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Sperm Count Concerns Scientists

Two years ago when fertility specialist Gil Wilshire came to Columbia from his practice in New Jersey, one detail jumped out at him. His male patients in Mid-Missouri were much less fertile than those he treated on the East Coast.

Source: Environmental Health Perspectives, research done in part by the Department of Family and Community Medicine at the University of Missouri

"Nobody I saw had a normal sperm count," said Wilshire, a reproductive endocrinologist at Mid-Missouri Reproductive Medicine and Surgery Inc. "It took about two or three weeks until a normal semen analysis came through the door. I kept asking myself, 'Am I in a hellhole of toxins?'"

Danny Schust, another endocrinologist who arrived here from Harvard University in 2006, had an almost identical experience. He was accustomed to treating men with low sperm counts, but those he saw in Missouri all had low counts.

"I went to" an andrologist at the Missouri Center for Reproductive Medicine and Fertility. "And I said, 'Are you guys doing something different here because I never see normal sperm counts?' " Schust recalled. "And she was like, 'No, this is Missouri sperm.' "

Their stories are part of a chorus of local people who work in the field of male fertility asking questions about low sperm counts in Mid-Missouri. Some suspect pesticides have percolated into ground water, but no definitive link is known. They say they are frustrated by the lack of attention to the problem and the lack of funding for further research.

"We don't see very many normal samples. ... It's completely a mystery," said Erma Drobnis, the andrologist working at Columbia Regional Hospital with Schust. She said in recent years, she and other researchers have tried repeatedly to get funding from the National Institutes of Health to examine the problem, without success.

The problem is not new.

In 1999, a group of researchers including Drobnis were working on a study comparing semen quality across major metropolitan areas, suspecting that sperm counts were dropping worldwide. They selected New York, Minneapolis and Los Angeles for their study. But reviewers of the grant application recommended adding add another, more rural town. They selected Columbia.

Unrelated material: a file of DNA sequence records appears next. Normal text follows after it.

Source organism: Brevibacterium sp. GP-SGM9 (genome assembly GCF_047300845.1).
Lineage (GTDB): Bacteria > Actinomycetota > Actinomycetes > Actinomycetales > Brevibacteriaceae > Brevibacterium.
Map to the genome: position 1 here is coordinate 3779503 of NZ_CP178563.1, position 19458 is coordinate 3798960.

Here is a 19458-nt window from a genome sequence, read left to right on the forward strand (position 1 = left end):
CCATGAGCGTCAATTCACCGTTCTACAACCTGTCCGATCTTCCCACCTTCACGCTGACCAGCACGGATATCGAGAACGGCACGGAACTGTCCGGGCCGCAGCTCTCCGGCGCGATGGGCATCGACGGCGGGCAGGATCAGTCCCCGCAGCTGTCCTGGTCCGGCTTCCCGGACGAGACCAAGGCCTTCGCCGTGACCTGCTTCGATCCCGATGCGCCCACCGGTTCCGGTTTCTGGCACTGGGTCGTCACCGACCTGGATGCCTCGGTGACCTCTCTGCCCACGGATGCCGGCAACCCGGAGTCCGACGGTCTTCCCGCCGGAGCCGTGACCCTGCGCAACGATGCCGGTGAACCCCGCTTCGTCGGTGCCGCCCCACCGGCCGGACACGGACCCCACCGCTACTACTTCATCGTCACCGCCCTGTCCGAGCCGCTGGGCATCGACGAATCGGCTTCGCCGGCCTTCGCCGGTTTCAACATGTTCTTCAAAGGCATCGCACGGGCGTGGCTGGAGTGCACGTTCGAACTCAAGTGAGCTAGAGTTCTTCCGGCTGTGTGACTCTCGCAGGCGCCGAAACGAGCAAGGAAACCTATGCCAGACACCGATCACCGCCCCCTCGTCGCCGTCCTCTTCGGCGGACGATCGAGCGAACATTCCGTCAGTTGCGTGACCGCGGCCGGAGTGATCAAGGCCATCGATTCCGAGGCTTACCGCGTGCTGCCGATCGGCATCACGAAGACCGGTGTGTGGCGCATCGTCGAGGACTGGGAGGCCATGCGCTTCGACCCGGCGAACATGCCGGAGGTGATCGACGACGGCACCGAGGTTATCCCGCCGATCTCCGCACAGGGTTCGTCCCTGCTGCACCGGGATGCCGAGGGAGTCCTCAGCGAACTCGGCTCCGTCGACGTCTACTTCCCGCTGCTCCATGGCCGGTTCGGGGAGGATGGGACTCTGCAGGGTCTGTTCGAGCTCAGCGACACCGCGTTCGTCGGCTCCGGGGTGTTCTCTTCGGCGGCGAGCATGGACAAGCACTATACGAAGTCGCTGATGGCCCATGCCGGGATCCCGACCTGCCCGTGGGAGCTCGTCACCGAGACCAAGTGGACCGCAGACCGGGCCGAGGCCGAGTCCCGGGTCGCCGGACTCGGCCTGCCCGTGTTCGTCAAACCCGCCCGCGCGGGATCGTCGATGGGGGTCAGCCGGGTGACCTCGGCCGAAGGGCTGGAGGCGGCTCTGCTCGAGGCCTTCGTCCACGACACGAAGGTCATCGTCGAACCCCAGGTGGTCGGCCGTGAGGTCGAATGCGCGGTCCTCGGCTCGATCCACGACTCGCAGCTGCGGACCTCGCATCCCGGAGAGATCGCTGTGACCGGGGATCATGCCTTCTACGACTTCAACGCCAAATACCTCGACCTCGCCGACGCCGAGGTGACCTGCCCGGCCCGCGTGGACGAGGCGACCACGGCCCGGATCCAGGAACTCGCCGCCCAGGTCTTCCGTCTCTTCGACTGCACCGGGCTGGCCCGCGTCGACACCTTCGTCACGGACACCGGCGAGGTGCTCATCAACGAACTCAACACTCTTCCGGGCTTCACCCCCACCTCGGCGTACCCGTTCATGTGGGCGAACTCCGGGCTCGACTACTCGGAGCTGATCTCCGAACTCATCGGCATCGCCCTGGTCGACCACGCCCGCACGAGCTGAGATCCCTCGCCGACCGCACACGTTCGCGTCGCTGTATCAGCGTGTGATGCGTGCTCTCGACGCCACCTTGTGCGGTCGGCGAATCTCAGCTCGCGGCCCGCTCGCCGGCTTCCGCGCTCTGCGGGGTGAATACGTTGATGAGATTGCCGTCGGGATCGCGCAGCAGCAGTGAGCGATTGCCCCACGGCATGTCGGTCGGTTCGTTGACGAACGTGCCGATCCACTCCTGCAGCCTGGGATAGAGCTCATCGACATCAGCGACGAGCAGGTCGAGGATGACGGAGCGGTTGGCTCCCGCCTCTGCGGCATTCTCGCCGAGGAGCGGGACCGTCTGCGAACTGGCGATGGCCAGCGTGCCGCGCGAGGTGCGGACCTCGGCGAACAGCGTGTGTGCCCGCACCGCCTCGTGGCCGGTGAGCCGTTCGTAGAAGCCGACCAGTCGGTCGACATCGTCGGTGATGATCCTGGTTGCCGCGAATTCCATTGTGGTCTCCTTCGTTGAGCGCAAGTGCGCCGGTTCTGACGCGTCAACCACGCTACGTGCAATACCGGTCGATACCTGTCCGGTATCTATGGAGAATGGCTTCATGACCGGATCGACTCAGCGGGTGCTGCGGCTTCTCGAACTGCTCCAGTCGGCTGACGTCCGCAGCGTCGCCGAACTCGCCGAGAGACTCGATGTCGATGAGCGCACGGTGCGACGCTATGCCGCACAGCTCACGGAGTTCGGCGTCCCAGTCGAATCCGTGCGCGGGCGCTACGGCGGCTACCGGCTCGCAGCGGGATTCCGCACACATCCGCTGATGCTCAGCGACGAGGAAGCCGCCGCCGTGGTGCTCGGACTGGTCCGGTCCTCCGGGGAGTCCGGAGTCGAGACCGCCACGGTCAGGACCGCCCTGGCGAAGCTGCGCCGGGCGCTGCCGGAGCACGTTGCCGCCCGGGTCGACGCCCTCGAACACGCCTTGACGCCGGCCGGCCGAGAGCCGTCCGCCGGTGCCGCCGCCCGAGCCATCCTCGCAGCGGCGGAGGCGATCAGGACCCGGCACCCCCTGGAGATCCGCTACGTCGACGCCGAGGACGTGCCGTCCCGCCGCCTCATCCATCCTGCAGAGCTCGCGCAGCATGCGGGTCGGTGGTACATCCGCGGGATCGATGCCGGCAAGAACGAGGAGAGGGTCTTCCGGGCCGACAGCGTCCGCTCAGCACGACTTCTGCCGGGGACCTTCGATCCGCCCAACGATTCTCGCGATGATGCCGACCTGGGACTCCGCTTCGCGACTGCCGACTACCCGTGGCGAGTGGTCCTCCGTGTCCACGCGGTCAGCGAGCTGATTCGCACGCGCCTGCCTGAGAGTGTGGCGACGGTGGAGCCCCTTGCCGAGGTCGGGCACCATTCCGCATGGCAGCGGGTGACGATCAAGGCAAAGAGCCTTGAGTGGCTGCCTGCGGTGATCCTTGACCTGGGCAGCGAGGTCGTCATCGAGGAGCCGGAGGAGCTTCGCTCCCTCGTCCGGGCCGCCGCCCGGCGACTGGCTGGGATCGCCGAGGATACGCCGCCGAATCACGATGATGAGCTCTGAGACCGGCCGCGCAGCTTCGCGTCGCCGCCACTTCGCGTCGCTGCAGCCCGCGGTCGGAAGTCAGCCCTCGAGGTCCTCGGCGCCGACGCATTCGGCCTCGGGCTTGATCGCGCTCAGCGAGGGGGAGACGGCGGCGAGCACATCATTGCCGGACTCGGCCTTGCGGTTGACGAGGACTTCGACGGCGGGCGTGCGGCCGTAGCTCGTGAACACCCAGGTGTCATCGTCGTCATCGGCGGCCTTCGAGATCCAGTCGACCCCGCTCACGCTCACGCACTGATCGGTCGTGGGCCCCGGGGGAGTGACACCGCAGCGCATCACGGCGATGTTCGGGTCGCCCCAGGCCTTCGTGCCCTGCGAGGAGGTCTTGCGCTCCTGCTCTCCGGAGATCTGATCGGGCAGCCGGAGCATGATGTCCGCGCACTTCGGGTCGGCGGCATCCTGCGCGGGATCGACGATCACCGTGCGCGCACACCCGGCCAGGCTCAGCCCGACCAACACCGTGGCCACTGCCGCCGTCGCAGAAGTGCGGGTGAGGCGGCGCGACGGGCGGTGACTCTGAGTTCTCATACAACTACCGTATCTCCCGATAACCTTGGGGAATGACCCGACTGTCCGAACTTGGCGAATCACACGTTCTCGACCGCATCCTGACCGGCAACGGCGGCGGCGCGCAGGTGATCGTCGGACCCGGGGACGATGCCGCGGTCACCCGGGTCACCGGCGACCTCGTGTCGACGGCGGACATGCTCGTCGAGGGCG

Researchers believed that including Columbia would serve as a baseline by which to judge the other cities. More rural settings, so the theory goes, tend to have fewer toxic pollutants such as smog in the air that impact reproductive health.

So researchers were caught off-guard when the Columbia sperm samples turned out to be significantly lower than samples from three other cities. The sample of Columbia men had average sperm counts of 58.7 million sperm per milliliter, or about 57 percent of those in New York. All cities studied were considered within the normal range, but Columbia pushes at the lower end.

"We were very surprised," said Shanna Swan, the lead researcher on the study who is now at the University of Rochester in New York.

Because the men in the Missouri study were from different backgrounds, variable ages and occupations, and they had lived in the area for both short and long periods of time, scientists labeled the cause for the low sperm counts "environmental." They said drinking water was the most likely cause.

After getting the initial results, scientists subjected the sperm samples from 50 men to a battery of new tests to look for pesticides. They found "significant" links between three common pesticides and low sperm counts in the Missouri men and possible associations with two other pesticides.

This summer, Swann will get the results from a follow-up test by the Centers for Disease Control and Prevention, which tested 400 other men for the same pesticides.

"If we see something similar in a larger data set, then people will really have to pay attention to it," Swann said. "We don't know if it's the water. We suspect that, but we really can't say that until we have more information."

At the request of the Tribune, Barry Kirchhoff, city water plant superintendent, reviewed the findings. He said pesticides that show up in men's sperm samples did not come from Columbia drinking water. He said he almost never sees restricted pesticides in Columbia water.

"We're drawing water from 15 different wells scattered out over areas two miles wide and four miles long," Kirchhoff said. "So if it turns up in source water, it's not going to be here one day, gone the next."

But one of the three pesticides that showed a significant association with low sperm counts also was found in 24 of the samples - an insecticide called diazinon, which is not regulated by the Environmental Protection Agency in drinking water. In 2004, diazinon was banned from residential use, though it is still lawfully used in some agriculture. Another herbicide used for weed control - metolachlor - showed up in 34 of the Missouri semen samples. It also is on the EPA's list of candidates for designation as a contaminant.

Researchers are not exclusively pointing fingers at water. They said any number of factors such as exposure to pesticides on farms, eating fruits and vegetables or even tobacco use could be the cause.

Drobnis said she trusts Columbia water. She doesn't know the reason for the low sperm counts; she just knows it's a problem she has seen ever since she arrived here to practice medicine in 1994.

"Environmentalists have said it's usually not looking at one chemical, it's when you combine everything that you get the problems," Drobnis said. "It's the whole picture taken together" that "can end up giving you a reduction in health."